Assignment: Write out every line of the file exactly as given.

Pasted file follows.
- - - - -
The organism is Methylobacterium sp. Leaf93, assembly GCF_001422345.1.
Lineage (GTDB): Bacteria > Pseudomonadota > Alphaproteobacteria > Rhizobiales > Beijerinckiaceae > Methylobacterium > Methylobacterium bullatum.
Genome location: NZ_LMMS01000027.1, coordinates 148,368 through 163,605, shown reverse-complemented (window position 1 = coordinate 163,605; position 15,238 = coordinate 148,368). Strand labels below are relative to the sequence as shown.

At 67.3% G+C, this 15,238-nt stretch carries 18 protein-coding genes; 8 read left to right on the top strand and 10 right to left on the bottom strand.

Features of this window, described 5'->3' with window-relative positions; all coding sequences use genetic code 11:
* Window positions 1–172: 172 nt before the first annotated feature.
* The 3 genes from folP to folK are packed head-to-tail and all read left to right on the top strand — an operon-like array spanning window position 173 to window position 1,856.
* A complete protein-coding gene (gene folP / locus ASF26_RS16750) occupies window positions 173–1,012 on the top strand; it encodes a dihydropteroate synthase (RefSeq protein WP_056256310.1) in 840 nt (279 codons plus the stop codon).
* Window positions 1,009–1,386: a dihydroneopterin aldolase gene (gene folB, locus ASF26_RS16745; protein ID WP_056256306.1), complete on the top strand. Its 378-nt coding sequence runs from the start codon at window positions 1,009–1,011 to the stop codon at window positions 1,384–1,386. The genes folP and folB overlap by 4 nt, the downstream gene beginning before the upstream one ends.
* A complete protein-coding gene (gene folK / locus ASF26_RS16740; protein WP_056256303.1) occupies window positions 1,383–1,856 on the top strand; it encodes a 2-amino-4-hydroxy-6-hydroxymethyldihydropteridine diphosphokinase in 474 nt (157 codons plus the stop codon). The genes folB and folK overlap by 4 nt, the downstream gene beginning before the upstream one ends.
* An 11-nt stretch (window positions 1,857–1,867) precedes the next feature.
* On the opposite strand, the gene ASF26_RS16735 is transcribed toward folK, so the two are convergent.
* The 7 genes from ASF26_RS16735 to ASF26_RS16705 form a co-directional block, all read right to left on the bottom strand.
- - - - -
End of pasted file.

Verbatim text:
The organism is Methylobacterium sp. Leaf93, assembly GCF_001422345.1.
Lineage (GTDB): Bacteria > Pseudomonadota > Alphaproteobacteria > Rhizobiales > Beijerinckiaceae > Methylobacterium > Methylobacterium bullatum.
Genome location: NZ_LMMS01000027.1, coordinates 148,368 through 163,605, shown reverse-complemented (window position 1 = coordinate 163,605; position 15,238 = coordinate 148,368). Strand labels below are relative to the sequence as shown.

At 67.3% G+C, this 15,238-nt stretch carries 18 protein-coding genes; 8 read left to right on the top strand and 10 right to left on the bottom strand.

Features of this window, described 5'->3' with window-relative positions; all coding sequences use genetic code 11:
* Window positions 1–172: 172 nt before the first annotated feature.
* The 3 genes from folP to folK are packed head-to-tail and all read left to right on the top strand — an operon-like array spanning window position 173 to window position 1,856.
* A complete protein-coding gene (gene folP / locus ASF26_RS16750) occupies window positions 173–1,012 on the top strand; it encodes a dihydropteroate synthase (RefSeq protein WP_056256310.1) in 840 nt (279 codons plus the stop codon).
* Window positions 1,009–1,386: a dihydroneopterin aldolase gene (gene folB, locus ASF26_RS16745; protein ID WP_056256306.1), complete on the top strand. Its 378-nt coding sequence runs from the start codon at window positions 1,009–1,011 to the stop codon at window positions 1,384–1,386. The genes folP and folB overlap by 4 nt, the downstream gene beginning before the upstream one ends.
* A complete protein-coding gene (gene folK / locus ASF26_RS16740; protein WP_056256303.1) occupies window positions 1,383–1,856 on the top strand; it encodes a 2-amino-4-hydroxy-6-hydroxymethyldihydropteridine diphosphokinase in 474 nt (157 codons plus the stop codon). The genes folB and folK overlap by 4 nt, the downstream gene beginning before the upstream one ends.
* An 11-nt stretch (window positions 1,857–1,867) precedes the next feature.
* On the opposite strand, the gene ASF26_RS16735 is transcribed toward folK, so the two are convergent.
* The 7 genes from ASF26_RS16735 to ASF26_RS16705 form a co-directional block, all read right to left on the bottom strand.